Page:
My bass-playing friend Monte Butts had asked me to come down to Tupelo and play a gig with him at the Linc Center, and when the gig was over at 9:30, I didn’t just feel like turning around and driving back to Memphis. So I used my Hangtime app on my phone, and saw where a band called the House of Funk was playing at Woody’s Steakhouse on Gloster Street. I had always thought of Woody’s as an upscale steakhouse, and not the sort of place to book a band with a name like House of Funk. But I dutifully headed over there anyway, and discovered that far in the back of Woody’s is a place called the Captain’s Den Lounge, with a stage area for bands, and there the House of Funk was, playing a delightful mix of soul and rhythm and blues, with a room full of their fans in the bar. They took an intermission, but only a brief one, and soon returned with a fiery latin instrumental, and then performed a couple of vocal originals that were actually really great songs. I was actually disappointed when their performance ended for the night.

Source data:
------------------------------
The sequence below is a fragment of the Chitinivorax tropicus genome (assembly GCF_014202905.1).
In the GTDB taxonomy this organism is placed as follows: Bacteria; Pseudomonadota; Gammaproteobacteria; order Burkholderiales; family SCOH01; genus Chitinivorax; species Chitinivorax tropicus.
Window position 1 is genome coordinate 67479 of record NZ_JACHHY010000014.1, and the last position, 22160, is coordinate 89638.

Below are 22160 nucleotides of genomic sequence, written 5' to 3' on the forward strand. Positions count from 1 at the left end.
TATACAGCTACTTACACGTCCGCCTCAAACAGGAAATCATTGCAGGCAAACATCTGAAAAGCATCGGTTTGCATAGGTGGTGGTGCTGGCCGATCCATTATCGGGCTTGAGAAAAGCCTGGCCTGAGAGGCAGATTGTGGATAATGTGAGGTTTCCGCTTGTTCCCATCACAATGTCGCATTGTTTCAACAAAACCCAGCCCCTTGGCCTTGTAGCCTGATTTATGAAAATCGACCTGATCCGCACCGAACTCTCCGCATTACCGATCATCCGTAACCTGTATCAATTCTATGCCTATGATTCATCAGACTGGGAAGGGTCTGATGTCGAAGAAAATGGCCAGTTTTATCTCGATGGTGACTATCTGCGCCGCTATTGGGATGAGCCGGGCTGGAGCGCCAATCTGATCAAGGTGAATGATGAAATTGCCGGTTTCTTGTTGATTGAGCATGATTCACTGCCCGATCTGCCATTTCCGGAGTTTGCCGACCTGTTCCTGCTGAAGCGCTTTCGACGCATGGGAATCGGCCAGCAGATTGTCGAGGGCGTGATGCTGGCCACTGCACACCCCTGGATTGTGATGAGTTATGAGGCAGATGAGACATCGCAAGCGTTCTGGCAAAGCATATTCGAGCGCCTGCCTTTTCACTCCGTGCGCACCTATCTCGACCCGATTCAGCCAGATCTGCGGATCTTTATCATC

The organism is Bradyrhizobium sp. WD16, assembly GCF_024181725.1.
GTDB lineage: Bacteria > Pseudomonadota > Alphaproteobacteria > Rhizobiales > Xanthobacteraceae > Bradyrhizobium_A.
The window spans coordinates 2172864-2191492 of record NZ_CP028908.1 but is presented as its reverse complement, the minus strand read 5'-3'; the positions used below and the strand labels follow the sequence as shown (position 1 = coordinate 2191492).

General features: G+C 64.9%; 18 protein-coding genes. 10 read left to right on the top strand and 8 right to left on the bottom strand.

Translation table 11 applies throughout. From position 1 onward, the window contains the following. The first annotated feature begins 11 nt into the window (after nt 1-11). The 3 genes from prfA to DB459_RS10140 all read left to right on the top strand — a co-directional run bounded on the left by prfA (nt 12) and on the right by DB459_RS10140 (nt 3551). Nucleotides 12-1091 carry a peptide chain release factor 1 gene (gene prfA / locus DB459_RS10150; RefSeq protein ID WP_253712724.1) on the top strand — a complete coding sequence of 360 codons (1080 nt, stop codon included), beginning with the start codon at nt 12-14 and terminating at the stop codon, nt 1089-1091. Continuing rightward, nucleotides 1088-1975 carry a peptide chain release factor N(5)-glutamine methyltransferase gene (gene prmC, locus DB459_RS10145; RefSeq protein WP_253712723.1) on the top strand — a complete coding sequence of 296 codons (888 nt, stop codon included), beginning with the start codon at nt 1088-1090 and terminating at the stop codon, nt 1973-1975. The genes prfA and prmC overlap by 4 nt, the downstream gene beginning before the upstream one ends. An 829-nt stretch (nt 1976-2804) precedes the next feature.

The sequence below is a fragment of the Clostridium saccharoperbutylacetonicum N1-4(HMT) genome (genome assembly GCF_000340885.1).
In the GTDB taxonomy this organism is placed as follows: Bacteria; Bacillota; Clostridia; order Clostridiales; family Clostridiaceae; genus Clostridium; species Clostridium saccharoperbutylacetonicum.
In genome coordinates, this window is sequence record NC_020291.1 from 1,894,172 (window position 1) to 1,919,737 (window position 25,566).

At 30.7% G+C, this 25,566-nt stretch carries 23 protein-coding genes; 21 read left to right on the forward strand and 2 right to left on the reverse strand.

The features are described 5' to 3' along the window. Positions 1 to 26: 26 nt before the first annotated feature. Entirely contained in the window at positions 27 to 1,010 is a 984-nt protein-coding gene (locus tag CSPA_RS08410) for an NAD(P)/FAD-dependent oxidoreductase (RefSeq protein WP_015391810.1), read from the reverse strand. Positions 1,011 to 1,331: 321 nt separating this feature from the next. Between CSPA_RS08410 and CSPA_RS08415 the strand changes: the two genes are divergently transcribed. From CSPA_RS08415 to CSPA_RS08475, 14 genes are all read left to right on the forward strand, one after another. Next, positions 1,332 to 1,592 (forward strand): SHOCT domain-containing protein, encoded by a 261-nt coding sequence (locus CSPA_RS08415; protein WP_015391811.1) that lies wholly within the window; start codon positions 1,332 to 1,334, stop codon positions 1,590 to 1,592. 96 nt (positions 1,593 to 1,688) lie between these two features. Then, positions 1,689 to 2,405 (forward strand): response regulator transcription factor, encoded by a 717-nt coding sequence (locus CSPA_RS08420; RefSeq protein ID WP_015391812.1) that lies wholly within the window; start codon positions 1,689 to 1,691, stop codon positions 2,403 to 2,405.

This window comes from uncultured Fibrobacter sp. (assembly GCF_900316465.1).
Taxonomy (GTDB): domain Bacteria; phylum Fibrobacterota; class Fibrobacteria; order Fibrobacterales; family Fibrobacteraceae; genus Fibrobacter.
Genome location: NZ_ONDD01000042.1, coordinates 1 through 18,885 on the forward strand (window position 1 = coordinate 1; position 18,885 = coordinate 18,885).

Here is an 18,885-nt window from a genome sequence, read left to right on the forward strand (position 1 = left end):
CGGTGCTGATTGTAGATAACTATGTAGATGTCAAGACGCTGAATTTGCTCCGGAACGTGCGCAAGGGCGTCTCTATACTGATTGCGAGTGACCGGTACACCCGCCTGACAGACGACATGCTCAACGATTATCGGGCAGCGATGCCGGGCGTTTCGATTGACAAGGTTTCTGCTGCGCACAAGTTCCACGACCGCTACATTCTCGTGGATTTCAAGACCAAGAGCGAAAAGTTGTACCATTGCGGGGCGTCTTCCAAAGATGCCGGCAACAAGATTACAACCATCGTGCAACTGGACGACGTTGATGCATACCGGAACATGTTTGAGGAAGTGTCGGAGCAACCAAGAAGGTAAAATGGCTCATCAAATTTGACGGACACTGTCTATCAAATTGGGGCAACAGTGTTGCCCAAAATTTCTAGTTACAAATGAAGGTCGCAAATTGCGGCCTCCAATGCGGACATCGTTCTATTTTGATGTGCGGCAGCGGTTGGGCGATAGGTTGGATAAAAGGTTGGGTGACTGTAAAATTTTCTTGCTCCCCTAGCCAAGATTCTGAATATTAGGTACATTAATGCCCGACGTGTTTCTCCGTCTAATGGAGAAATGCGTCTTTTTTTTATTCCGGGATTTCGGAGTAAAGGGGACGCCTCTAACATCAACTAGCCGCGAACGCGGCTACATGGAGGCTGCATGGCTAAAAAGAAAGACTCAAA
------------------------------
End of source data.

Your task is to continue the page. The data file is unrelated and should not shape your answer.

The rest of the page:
4 Soul Band is Memphis’ premiere soul and contemporary jazz group, and on Monday night, July 28th, they held an open rehearsal at Aji’s Sports Bar and Grill on Lamar Avenue in Southeast Memphis so that they could shoot photographs and video footage for publicity purposes. The band played about an hour of tunes, featuring their vocalist Shenea, trombonist Suavo J and drummer Otis Logan. They will be playing at Aji’s again on Friday night, August 1.